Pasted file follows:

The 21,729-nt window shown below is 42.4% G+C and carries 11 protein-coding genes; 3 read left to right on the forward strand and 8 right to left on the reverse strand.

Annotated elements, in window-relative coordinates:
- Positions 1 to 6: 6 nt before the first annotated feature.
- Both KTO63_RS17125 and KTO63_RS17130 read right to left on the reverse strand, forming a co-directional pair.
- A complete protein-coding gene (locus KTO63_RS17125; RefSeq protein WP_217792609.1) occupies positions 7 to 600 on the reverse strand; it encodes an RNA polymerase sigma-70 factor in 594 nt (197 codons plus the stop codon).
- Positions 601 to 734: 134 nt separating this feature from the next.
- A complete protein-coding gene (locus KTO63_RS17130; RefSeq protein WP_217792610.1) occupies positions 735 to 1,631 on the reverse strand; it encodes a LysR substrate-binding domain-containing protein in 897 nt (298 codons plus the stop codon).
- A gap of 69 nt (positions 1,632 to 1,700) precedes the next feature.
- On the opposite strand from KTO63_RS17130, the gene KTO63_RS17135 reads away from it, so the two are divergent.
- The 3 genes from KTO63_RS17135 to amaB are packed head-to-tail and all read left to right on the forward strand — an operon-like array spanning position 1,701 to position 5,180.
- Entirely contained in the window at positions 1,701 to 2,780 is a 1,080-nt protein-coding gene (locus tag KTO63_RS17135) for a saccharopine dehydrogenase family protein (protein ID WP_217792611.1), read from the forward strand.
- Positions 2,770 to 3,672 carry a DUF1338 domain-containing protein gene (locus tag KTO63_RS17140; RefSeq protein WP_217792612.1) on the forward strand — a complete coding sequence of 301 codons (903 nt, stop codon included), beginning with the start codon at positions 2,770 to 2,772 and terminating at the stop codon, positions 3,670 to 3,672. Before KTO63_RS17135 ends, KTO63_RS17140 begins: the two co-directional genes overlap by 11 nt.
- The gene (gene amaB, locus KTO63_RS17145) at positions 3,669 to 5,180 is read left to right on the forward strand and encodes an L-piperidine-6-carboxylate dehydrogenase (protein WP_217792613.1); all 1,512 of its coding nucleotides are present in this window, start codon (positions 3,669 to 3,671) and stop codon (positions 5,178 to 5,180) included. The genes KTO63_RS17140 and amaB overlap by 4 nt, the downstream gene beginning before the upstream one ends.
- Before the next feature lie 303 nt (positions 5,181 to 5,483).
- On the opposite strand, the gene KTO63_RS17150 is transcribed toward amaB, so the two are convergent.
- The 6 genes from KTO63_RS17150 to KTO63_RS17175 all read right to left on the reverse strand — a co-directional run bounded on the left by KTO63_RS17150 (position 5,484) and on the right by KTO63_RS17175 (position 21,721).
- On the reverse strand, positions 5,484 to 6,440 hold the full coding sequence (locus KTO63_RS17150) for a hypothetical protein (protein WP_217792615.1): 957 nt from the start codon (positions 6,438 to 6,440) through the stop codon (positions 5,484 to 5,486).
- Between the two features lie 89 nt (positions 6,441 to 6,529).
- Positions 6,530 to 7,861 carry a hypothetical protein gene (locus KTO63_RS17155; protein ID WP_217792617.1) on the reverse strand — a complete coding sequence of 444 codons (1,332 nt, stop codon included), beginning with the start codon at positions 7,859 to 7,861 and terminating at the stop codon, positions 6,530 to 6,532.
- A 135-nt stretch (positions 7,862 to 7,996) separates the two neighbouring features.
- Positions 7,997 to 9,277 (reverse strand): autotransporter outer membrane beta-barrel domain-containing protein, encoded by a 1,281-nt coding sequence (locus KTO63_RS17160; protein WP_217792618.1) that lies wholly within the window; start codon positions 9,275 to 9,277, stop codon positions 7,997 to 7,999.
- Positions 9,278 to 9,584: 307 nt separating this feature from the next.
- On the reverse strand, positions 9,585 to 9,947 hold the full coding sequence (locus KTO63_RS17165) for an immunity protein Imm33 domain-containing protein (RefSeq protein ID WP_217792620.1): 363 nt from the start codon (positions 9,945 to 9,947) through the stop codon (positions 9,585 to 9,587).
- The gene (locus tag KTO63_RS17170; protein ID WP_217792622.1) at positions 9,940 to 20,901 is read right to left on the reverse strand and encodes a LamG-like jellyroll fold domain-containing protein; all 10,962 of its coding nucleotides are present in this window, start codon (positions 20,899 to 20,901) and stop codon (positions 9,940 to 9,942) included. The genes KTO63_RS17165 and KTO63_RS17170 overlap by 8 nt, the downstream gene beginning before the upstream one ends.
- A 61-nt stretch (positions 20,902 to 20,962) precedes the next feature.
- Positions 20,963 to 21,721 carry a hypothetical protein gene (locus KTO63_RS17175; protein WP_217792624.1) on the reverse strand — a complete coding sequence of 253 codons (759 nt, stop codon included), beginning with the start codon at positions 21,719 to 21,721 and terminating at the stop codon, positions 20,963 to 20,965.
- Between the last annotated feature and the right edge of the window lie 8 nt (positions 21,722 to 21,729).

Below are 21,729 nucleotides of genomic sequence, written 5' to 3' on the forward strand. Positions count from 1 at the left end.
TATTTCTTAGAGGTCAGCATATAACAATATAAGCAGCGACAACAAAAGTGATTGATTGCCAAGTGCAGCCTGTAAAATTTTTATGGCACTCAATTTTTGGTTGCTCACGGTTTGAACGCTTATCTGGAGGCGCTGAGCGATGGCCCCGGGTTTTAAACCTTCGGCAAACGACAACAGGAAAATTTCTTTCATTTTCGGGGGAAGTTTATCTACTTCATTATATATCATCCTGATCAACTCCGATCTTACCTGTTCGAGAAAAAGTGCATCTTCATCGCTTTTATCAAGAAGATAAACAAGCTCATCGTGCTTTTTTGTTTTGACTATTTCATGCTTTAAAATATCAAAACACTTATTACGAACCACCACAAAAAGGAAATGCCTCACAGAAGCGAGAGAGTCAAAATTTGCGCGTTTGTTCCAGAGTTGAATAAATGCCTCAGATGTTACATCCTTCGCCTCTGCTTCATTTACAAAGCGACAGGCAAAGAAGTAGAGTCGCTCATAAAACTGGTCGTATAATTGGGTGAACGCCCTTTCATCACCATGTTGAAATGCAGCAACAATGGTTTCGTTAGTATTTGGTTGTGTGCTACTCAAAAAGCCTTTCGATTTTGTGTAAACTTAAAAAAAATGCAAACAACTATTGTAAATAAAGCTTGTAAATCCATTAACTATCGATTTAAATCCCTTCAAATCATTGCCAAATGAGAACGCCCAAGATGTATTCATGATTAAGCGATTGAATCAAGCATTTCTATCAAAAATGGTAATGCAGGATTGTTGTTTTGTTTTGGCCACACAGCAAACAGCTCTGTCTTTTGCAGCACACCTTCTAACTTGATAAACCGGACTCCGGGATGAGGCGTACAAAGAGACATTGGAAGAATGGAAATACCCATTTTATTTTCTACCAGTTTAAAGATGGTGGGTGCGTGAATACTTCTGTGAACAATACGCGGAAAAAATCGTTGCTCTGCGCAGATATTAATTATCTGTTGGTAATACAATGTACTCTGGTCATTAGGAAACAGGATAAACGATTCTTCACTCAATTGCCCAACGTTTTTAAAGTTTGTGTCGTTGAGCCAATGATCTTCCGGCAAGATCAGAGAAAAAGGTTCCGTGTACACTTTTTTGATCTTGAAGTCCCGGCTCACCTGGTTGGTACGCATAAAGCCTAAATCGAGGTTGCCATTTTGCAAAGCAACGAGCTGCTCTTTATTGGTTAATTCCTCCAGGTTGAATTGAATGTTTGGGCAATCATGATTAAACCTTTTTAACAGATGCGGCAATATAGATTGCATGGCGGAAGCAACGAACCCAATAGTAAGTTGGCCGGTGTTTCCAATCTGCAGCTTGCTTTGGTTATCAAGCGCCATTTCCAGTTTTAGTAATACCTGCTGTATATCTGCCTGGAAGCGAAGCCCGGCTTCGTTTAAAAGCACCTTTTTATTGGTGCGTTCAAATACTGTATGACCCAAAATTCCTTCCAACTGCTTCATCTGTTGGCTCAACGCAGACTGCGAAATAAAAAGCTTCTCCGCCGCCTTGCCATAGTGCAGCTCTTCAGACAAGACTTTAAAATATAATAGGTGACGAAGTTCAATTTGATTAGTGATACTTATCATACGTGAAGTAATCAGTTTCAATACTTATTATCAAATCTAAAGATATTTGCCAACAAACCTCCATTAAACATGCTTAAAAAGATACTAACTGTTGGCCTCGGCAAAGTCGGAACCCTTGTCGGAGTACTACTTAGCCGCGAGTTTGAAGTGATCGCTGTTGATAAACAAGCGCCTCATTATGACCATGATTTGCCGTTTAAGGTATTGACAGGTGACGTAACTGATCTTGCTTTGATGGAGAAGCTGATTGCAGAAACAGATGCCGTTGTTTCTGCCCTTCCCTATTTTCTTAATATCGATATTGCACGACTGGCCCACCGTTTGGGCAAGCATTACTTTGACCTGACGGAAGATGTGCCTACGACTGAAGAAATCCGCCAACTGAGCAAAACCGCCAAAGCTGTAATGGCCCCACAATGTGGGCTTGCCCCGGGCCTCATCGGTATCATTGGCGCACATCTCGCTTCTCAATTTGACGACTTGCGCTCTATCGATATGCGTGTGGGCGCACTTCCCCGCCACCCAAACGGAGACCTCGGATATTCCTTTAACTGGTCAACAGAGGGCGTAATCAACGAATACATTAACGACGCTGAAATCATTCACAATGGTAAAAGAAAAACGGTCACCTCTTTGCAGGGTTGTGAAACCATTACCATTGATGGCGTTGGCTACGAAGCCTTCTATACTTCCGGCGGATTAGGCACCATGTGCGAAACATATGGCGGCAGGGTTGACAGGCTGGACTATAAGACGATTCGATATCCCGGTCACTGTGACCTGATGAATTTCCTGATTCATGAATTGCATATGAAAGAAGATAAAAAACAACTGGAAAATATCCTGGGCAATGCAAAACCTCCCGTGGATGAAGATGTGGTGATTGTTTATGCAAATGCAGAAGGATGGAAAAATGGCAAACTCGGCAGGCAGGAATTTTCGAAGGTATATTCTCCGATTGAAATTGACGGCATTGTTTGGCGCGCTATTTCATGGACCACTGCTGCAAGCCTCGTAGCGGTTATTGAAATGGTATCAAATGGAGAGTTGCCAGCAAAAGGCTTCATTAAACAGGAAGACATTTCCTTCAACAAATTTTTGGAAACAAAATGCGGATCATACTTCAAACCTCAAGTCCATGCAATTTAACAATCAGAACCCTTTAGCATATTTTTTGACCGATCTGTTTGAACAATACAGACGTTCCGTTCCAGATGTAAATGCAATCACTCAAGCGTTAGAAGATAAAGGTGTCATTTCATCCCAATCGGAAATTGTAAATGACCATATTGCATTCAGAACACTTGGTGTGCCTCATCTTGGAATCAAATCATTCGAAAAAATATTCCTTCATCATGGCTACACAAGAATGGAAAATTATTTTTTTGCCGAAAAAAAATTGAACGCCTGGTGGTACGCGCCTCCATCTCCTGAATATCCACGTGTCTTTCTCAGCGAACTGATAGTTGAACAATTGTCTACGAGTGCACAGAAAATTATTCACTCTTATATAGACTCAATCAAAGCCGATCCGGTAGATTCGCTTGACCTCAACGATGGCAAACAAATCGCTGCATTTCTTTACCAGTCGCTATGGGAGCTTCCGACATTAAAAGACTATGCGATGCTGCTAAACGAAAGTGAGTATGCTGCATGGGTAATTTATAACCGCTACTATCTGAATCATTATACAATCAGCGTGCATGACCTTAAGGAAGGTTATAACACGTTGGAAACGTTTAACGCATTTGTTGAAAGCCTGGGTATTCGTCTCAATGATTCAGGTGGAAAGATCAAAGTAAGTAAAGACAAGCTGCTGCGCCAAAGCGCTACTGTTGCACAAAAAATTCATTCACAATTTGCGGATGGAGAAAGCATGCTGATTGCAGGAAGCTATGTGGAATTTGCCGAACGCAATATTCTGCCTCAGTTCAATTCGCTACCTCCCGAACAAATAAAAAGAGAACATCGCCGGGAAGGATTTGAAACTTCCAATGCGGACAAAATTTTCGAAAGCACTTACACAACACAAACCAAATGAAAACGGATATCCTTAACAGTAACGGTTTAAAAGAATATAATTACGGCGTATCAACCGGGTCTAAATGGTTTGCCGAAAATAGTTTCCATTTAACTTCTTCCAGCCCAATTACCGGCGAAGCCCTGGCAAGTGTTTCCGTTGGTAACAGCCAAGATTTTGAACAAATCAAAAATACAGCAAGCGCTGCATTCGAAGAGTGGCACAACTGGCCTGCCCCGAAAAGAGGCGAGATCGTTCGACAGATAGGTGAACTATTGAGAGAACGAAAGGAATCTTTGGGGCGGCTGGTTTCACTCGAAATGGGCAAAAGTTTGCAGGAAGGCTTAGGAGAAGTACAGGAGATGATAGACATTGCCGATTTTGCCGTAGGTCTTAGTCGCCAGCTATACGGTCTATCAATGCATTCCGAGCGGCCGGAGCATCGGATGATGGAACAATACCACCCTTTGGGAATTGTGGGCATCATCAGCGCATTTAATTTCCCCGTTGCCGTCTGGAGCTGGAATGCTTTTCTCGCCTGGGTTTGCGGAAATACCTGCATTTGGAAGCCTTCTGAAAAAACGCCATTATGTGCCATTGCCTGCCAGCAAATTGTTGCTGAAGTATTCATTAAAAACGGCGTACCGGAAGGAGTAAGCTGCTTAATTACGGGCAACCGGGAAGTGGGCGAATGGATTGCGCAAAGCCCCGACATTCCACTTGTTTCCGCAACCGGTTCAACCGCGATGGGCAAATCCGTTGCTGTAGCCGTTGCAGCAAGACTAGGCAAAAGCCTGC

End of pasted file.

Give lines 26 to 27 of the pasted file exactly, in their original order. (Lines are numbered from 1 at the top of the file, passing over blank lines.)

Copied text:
- Positions 20,963 to 21,721 carry a hypothetical protein gene (locus KTO63_RS17175; protein WP_217792624.1) on the reverse strand — a complete coding sequence of 253 codons (759 nt, stop codon included), beginning with the start codon at positions 21,719 to 21,721 and terminating at the stop codon, positions 20,963 to 20,965.
- Between the last annotated feature and the right edge of the window lie 8 nt (positions 21,722 to 21,729).